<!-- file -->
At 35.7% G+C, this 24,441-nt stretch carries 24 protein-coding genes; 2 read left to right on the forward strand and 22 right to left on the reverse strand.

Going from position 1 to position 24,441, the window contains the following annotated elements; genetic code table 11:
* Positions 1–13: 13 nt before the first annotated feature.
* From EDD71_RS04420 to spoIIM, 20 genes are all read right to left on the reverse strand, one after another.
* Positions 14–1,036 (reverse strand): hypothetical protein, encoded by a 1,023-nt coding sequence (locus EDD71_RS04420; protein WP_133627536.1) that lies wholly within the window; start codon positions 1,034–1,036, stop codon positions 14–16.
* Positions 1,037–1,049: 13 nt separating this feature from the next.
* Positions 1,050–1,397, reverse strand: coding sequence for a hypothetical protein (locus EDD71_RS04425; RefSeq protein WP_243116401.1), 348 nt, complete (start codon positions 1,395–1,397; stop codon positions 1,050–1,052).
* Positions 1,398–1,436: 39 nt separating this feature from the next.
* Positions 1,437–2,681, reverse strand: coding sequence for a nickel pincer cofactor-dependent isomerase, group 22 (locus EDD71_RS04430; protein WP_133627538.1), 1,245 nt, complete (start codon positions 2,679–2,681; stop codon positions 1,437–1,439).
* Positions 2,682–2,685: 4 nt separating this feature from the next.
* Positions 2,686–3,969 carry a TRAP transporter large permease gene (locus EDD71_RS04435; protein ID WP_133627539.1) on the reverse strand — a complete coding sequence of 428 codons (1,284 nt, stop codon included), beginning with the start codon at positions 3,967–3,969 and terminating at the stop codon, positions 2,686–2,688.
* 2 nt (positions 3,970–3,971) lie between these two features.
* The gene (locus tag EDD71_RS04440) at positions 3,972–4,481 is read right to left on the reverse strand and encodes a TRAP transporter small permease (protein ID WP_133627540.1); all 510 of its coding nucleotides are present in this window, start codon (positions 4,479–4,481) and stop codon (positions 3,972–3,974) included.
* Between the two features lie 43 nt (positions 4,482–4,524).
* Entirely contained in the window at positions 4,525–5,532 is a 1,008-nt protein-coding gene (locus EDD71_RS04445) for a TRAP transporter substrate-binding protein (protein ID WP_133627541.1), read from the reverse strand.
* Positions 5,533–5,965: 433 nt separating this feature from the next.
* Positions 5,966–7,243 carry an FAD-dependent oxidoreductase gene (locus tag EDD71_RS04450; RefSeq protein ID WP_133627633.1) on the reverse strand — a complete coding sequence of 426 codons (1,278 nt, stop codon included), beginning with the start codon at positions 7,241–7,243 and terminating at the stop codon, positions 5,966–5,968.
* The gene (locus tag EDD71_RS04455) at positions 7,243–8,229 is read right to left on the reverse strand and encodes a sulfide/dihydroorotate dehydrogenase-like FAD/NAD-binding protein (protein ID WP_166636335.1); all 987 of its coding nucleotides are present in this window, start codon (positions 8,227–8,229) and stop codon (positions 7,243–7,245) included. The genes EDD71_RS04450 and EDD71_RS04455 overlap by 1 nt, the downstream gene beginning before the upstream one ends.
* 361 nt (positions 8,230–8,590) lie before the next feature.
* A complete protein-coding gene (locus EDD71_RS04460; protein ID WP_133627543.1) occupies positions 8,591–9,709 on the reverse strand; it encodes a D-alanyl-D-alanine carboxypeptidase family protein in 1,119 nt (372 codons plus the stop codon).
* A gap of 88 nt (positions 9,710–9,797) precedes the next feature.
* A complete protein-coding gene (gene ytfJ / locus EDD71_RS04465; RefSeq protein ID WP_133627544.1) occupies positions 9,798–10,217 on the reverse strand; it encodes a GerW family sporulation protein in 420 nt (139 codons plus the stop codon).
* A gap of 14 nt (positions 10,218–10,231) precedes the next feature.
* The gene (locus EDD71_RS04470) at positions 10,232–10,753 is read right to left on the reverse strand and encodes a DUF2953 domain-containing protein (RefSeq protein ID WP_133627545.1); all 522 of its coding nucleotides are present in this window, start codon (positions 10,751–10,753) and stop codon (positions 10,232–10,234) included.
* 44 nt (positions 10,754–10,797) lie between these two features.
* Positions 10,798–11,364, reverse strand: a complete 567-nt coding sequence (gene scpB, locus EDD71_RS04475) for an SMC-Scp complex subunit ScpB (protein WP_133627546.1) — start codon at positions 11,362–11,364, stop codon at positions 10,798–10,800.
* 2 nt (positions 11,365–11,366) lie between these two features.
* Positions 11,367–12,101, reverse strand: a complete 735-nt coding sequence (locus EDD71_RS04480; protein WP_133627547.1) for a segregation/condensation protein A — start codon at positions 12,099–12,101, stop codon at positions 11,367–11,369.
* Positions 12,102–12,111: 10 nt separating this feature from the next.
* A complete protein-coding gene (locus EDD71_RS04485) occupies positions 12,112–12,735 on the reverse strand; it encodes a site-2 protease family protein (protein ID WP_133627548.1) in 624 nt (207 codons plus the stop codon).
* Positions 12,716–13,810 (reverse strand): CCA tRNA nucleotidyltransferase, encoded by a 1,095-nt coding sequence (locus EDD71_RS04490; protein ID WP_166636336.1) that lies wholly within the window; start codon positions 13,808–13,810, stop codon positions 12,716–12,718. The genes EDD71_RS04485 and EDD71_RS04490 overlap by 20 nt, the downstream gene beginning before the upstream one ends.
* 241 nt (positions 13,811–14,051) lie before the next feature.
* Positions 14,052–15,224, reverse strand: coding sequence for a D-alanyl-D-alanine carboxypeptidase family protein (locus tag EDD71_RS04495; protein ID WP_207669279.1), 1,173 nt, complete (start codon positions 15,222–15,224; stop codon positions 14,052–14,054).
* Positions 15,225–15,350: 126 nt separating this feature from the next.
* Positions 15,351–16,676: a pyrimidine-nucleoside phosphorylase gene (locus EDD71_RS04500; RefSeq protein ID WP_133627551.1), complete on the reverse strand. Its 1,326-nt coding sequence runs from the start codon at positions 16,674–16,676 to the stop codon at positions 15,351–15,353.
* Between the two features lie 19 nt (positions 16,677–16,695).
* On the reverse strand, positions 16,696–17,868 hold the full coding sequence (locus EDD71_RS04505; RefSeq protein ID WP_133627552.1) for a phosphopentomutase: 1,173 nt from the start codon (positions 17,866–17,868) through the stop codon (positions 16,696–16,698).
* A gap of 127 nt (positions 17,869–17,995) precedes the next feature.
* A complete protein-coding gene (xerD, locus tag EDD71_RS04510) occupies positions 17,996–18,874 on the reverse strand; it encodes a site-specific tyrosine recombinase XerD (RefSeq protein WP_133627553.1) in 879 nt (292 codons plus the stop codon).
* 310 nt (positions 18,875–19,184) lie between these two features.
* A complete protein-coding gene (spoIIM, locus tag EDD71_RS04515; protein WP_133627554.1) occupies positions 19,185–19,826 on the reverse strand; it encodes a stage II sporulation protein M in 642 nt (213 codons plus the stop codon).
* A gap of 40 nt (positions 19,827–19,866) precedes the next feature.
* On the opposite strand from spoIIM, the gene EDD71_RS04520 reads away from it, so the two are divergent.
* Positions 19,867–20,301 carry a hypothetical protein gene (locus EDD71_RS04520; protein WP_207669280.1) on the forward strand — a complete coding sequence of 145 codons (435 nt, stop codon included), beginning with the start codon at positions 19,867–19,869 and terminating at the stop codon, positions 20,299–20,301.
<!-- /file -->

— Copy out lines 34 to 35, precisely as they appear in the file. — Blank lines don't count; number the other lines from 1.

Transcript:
* Positions 15,225–15,350: 126 nt separating this feature from the next.
* Positions 15,351–16,676: a pyrimidine-nucleoside phosphorylase gene (locus EDD71_RS04500; RefSeq protein ID WP_133627551.1), complete on the reverse strand. Its 1,326-nt coding sequence runs from the start codon at positions 16,674–16,676 to the stop codon at positions 15,351–15,353.